When I lived in Boulder, Godzilla would awaken at 2 or 3AM and proceed to crush tiny villages on the floor of her room. A room that was (naturally) directly above mine. Godzilla also owned a yappy little wiener dog that would crush tiny villages on the balcony during my client calls. And by crushing, I mean yapping from the start of the call to the end, and ceasing a coincidental moments once I hung up the line.

Here in Chicago, I bought a lovely condo in a building from 1924. Gut rehabbed, beautiful floor plan with tons of usable space. Hardwood floors, exposed brick and duct work. And absolutely no insulation. Put all that together with a new Godzilla who goes to sleep at midnight and then wakes at an ungodly 4:30AM, her every move wakes me and I’ve tried everything. Blown-in insulation, a white noise machine, changing bedrooms, talking to her, reporting her to the board…everything. Godzilla persists.

And sometimes when I’m sleep deprived and frustrated, I want to vent. So being a digital child, I post a Facebook update (and only to “friends”) about how I switched bedrooms and traded Gozdilla for the 6:30am crying of my downstairs neighbor’s son and that neighbors dogs barking. Can’t win. SIGH.

Then the Expert Opinions roll in.

You should turn a fan on.

Try earplugs!

You know, if you live in a newer building, the construction is usually shoddy and that’s just the way it is.

That’s why today’s hard truth is about Expert Opinions and why they might be better kept to your damn self.

I’m a “fixer” by nature. People ask for my help, they pay me for my expertise, and my job is to leave them better off than when they came to me. One of the hardest lessons I’ve ever had to learn is that just because someone tells me that she has a problem, it’s not necessarily my job to fix it.

Nope.

And it’s hard. It’s hard because in a world filled with incomprehensible violence and racism with police officers being murdered in cold blood in “retaliation” for injustices they weren’t party to and an economic divide greater than our nation’s history has ever seen, the life challenges of our friends and colleagues seem small.

Manageable.

Hard Truths 22

And those things — those gnat’s ass, seemingly major but insignificant in the grand scheme of things THINGS — we can fix those.

WE MUST FIX ALL OF THE THINGS.

It’s easy to suggest that I get a white noise machine (even though I said I already had one in my status update).

HOLY SHIT I’D NEVER THOUGHT OF THAT BEFORE — KILLING NOISE WITH NOISE.

It’s easy to throw “you should get a house” out there. Sure. If you forget that I live in Chicago and a house in the city proper with no shared walls will run me an entry price point of $600,000.

HOLY SHIT I’D NEVER THOUGHT OF THAT BEFORE — LIVING IN A PLACE WITH NO SHARED WALLS OR CEILINGS.

It’s easy to tell me to move.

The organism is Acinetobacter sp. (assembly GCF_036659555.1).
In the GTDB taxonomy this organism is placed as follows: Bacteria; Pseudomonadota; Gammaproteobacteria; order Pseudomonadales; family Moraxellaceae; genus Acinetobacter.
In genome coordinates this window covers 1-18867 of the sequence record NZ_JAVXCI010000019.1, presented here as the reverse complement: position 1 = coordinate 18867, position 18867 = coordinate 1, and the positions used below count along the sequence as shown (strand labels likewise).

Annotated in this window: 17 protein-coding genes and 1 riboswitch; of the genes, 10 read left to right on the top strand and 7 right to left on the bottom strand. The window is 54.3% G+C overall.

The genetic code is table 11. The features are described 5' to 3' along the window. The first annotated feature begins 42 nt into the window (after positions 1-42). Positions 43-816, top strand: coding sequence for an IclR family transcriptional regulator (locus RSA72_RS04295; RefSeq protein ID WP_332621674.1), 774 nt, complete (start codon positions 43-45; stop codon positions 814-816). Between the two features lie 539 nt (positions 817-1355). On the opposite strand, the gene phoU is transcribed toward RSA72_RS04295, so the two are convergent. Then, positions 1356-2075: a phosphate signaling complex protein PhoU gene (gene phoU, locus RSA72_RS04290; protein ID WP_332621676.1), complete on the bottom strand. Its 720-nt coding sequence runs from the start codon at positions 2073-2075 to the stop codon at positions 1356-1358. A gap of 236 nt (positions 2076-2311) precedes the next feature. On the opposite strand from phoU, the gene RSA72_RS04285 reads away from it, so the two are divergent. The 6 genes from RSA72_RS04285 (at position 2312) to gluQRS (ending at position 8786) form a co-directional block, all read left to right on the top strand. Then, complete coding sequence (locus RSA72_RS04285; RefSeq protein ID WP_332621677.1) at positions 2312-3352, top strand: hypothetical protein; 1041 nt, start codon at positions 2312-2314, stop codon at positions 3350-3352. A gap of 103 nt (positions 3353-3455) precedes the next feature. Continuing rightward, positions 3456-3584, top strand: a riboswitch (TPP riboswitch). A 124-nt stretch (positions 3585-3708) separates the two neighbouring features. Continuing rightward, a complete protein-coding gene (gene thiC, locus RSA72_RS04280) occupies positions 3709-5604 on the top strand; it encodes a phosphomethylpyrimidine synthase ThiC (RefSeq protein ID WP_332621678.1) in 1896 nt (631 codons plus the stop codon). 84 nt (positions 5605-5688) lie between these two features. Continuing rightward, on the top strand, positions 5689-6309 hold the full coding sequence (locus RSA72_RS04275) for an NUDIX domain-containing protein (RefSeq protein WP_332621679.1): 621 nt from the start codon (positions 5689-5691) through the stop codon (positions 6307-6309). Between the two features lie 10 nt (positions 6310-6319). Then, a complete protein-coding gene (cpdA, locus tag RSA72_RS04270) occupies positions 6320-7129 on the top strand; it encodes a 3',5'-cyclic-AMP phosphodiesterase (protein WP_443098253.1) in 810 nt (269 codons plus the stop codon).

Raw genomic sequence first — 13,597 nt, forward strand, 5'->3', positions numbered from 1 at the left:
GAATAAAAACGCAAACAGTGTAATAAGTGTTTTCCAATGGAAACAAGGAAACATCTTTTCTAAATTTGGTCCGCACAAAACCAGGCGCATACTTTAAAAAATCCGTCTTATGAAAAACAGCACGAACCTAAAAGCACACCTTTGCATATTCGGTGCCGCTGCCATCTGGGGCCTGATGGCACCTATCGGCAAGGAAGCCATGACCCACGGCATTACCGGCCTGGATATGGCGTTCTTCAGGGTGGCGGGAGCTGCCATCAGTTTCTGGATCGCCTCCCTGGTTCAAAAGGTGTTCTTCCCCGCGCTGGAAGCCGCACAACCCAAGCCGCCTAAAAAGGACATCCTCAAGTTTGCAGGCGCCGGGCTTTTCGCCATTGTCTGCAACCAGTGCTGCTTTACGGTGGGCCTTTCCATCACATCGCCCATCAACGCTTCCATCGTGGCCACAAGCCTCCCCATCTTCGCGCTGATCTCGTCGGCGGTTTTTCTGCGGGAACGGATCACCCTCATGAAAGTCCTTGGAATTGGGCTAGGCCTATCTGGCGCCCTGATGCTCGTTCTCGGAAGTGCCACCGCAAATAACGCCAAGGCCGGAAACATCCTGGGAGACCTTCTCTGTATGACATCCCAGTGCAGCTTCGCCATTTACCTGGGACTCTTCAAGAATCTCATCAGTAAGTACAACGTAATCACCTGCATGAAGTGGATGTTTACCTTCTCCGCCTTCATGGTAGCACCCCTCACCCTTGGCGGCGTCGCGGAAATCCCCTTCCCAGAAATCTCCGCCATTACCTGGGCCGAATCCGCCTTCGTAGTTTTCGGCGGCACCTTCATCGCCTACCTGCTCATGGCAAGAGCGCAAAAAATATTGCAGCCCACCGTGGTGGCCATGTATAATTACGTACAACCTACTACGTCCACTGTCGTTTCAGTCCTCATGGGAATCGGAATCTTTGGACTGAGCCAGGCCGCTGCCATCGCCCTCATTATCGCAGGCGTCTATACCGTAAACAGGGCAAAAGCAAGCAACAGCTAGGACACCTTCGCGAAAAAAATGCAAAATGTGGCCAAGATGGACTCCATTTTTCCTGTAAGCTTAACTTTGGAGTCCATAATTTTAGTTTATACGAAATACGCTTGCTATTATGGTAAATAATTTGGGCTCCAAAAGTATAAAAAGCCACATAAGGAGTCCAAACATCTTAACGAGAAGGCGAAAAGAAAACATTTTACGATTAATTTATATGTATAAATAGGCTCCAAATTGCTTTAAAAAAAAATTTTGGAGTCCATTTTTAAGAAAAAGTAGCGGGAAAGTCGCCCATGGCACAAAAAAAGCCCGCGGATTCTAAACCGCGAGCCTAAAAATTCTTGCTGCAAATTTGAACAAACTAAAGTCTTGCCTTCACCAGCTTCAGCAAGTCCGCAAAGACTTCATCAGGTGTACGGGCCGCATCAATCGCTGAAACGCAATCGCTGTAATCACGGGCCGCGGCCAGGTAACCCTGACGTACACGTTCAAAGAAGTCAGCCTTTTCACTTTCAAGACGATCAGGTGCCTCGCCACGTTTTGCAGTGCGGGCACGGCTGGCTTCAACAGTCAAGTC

HOLY SHIT I’D NEVER THOUGHT OF SELLING MY CONDO AND MOVING TO ANOTHER ONE.

Holy. Fucking. Shit. I am booking my appointment with the optometrist now because I AM BLINDED BY YOUR BRILLIANCE.

The real fact of the matter is I DIDN’T ASK.

I didn’t ask for your opinion. I didn’t ask for you to solve my problem. In fact, I didn’t ask for anything.

I just typed something, pressed “post,” and you came crawling out of the motherfucking woodwork with your expert, pithy ideas and set about the business of fixing me when I certainly didn’t asked to be fixed.

Sometimes, people just want to vent. Be heard. Feel like they’re not in something alone and they’re not suffering in a vacuum.

And others, we’re not even venting. We’re just sharing. Or maybe we’re asking a question and then people want to ignore the question you asked and have their own fucking conversation right in the middle of your conversation.

Like the time I posted about my upcoming vacation — my first in six years (yes, I have a problem with downtime). I mentioned I’d be near Cancun and did anyone have any ideas of historical must-see destinations in the area?

And people started shitting on Cancun and how they had a shitty time in Cancun and would never go back and how people act like typical drunk Americans and how I shouldn’t be going to Cancun at all.

You. Assholes.

*hands you my morning bowl of Cheerios so you can shit in them*

I didn’t ask. Goddammit, I didn’t ask what you thought of Cancun bot nooooooooo — you just whipped out your fuckwittian behavior and decided to make this all about YOU and your agenda and the conversation you want to have and IT’S NOT ABOUT YOUR SHITTY TRIP TO CANCUN. It’s about my vacation. That vacation that my assistant has been trying to get me to take for six months, emailing me hints about gorgeous destinations all over the world. That vacation that will be my last break for five months because in addition to running a business I love,  I’m in school 3 hours a day, five days a week come January 12. That vacation where I will unplug from THIS and plug into ME (hey you — you look nice today).